Artist Portraits: Dave Wagner (Class of 2013)

Dave Wagner, Class of 2013
Studio location: 2nd Floor

March Madness

There is so much to learn, see, and create at the Academy that sometimes I experience FOMO (fear of missing out). During Armory Arts Week in early March, this feeling of "so much to do so little time" is heightened with an influx of art in the city and endless booths to maneuver through. It’s all very daunting--but I love it of course!

Catherine Howe's class critiquing each other in the Cast Hall:

Sue Williams lecture:


John Alexander lecture:

Judith Linhares lunchtime lecture:


Faculty showing the Armory! Vincent Desiderio's painting with a Santiago Calatrava sculpture. I'm crossing my fingers that I get into his painting class next semester.

Cecily Brown 

A little Morandi gem.
Art fairs can be exhausting - I love Tucker Robbins' art furniture for viewers to rest on.

First time seeing a Philip Pearlstein in person

Lucian Freud etching

Francis Bacon

Volta NY

I'll leave you with yet another self portrait...

Madeleine Hines will be blogging here throughout the academic year about her first year at the Academy and moving to New York City. Check the label "First Year Experience" or "Madeleine Hines" for more posts about her first year at the Academy.

Spring Break: Day 4 - A visit to Glasmalerei Peters in Paderborn, Germany, with Peter Drake

By Peter Drake (Dean, Academic Affairs) 

I'm very happy to announce that I have been commissioned by the MTA Arts for Transit, one of the nation's largest public art programs, to create site-specific public art for the Long Island Rail Road Massapequa Station.

The project will feature 18 glass windows and five ceramic/glass mosaics measuring 463 square feet throughout the train station. My MTA proposal evokes timeless scenes of waiting for trains to arrive with toy figures representing rail customers, a bright sky, rows of hedges and local details. I am collaborating with artisans at Mosaika Art and Design in Montreal, Canada, and Glasmalerei Peters Studios in Paderborn, Germany.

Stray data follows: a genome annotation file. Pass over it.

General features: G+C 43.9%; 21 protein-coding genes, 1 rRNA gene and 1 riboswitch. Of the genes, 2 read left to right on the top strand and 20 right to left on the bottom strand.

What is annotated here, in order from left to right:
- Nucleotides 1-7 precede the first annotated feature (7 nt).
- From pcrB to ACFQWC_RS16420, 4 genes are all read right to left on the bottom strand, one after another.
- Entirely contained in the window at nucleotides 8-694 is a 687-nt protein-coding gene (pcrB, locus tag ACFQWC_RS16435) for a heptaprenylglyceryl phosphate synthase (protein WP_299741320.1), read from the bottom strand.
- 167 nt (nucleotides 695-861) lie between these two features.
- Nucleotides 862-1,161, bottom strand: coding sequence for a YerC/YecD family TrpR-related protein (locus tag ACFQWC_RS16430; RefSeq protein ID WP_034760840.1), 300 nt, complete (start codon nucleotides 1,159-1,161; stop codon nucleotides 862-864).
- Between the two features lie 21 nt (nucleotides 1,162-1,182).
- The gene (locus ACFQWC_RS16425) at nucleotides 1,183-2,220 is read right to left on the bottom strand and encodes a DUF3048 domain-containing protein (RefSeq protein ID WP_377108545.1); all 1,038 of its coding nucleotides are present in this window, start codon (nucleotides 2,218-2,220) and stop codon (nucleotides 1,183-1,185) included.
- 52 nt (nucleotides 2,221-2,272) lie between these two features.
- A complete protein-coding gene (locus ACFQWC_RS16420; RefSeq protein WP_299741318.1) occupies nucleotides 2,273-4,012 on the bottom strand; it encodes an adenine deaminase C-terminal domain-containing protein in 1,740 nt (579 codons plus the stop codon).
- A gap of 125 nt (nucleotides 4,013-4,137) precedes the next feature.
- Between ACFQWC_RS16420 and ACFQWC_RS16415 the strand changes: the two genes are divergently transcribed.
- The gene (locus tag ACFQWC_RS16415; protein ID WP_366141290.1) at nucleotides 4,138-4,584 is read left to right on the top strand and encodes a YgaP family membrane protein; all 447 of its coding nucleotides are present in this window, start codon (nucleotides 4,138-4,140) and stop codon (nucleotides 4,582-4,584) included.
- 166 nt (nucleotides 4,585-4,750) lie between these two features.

Paderborn, Germany, is a lovely town of 150,000 people about three hours from Munich. It is home to Peters Glass, one of the most accomplished art glass manufacturers in the world. Peters Glass is a family affair, with four generations of experience working with artists and restoring stained glass. Wilhelm and Inge Peters, their son Jan and a staff of 60 occupy several buildings in Paderborn and the surrounding communities.

Peter Kaufmann, the American representative of Peters Glass, met Jan and me at the airport and quickly brought us to the main facility. For anyone who loves color, stained glass is an amazing material, and the Peters family has made an art out of working with artists and extending the technical and imaginative possibilities of working in glass. Every square inch of the facility is covered in glass samples, finished pieces and the extensive collection of Westphalian art that Wilhelm and Inge have collected.

In addition to the seemingly limitless studio facilities, there are enough apartments to house six or seven visiting artists at any one time. The apartment where Janice and I were staying has a bedroom, kitchen, bath, terrace and living room. It couldn’t be more gemütlich.   

On our first day, Peter K. took us on the 50-cent tour of the town and the facility. There are 13th century windows from Chartres Cathedral right next to new works commissioned by the MTA. The combination is awe-inspiring and a bit intimidating. As Peter K. and Jan like to say, stained glass is fragile and strangely permanent. If you make a piece of glass at Peters, it will be around for a while.

Peters Glass works with artists from all over the world, and about seven projects have been commissioned by the MTA in the past few years. In addition to my own seventeen 3 x 6 ft. pieces, Peters Glass is in the middle of working on more than one hundred 5 x 5 ft. pieces by Shinique Smith that look amazing.


Claus Happe is my master craftsman and he is an encyclopedia of talent and information about all manner of painted and stained glass. There were samples of techniques waiting for me to look at, and Claus was more than willing to experiment with sandblasting, multiple firings and pretty much anything that I wanted to try. I even tried my hand at painting on glass, and I have to say that it is a very unforgiving material. The results are incredible, but getting used to the flow of water-based paint on a slippery surface is pretty tough.

That said, the folks at Peters Glass want to start a residency program for the Academy in which two students would come to Paderborn for as long as one month to learn how to work with glass and finish a piece for display. It could start as a contest to see whose proposal would translate best into the medium. Wilhelm is particularly keen about this idea, and I think it could happen this year.

One of the many things that I have learned from this experience is that in a great collaboration you have to be open to the nature of the materials and the experience of the people that you're working with. You really can’t have a rigid interpretation of your own work; something new and refreshing will come out of the collaboration if you are open to it.